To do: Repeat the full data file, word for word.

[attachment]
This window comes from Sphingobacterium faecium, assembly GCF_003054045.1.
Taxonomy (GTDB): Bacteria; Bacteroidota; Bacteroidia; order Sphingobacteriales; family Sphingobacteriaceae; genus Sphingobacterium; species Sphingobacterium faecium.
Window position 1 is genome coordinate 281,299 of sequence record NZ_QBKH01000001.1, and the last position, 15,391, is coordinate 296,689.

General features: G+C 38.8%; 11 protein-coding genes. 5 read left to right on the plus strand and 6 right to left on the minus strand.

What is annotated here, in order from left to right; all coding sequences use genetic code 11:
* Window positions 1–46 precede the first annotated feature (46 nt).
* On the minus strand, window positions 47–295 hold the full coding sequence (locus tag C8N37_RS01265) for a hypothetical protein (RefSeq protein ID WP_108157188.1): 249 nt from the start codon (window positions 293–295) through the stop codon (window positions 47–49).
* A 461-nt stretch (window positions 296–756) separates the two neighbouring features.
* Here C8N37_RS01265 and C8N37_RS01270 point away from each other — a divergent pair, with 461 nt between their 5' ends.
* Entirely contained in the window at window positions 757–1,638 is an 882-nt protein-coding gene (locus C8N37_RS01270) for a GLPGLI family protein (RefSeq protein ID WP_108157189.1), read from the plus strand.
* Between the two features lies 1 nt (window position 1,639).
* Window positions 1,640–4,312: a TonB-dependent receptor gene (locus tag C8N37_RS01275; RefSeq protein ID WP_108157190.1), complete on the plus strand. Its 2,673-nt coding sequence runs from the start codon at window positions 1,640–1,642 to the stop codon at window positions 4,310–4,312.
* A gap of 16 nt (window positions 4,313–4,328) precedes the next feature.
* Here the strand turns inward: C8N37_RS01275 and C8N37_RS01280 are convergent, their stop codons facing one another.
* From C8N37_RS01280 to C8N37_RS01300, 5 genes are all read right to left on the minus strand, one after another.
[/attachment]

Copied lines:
This window comes from Sphingobacterium faecium, assembly GCF_003054045.1.
Taxonomy (GTDB): Bacteria; Bacteroidota; Bacteroidia; order Sphingobacteriales; family Sphingobacteriaceae; genus Sphingobacterium; species Sphingobacterium faecium.
Window position 1 is genome coordinate 281,299 of sequence record NZ_QBKH01000001.1, and the last position, 15,391, is coordinate 296,689.

General features: G+C 38.8%; 11 protein-coding genes. 5 read left to right on the plus strand and 6 right to left on the minus strand.

What is annotated here, in order from left to right; all coding sequences use genetic code 11:
* Window positions 1–46 precede the first annotated feature (46 nt).
* On the minus strand, window positions 47–295 hold the full coding sequence (locus tag C8N37_RS01265) for a hypothetical protein (RefSeq protein ID WP_108157188.1): 249 nt from the start codon (window positions 293–295) through the stop codon (window positions 47–49).
* A 461-nt stretch (window positions 296–756) separates the two neighbouring features.
* Here C8N37_RS01265 and C8N37_RS01270 point away from each other — a divergent pair, with 461 nt between their 5' ends.
* Entirely contained in the window at window positions 757–1,638 is an 882-nt protein-coding gene (locus C8N37_RS01270) for a GLPGLI family protein (RefSeq protein ID WP_108157189.1), read from the plus strand.
* Between the two features lies 1 nt (window position 1,639).
* Window positions 1,640–4,312: a TonB-dependent receptor gene (locus tag C8N37_RS01275; RefSeq protein ID WP_108157190.1), complete on the plus strand. Its 2,673-nt coding sequence runs from the start codon at window positions 1,640–1,642 to the stop codon at window positions 4,310–4,312.
* A gap of 16 nt (window positions 4,313–4,328) precedes the next feature.
* Here the strand turns inward: C8N37_RS01275 and C8N37_RS01280 are convergent, their stop codons facing one another.
* From C8N37_RS01280 to C8N37_RS01300, 5 genes are all read right to left on the minus strand, one after another.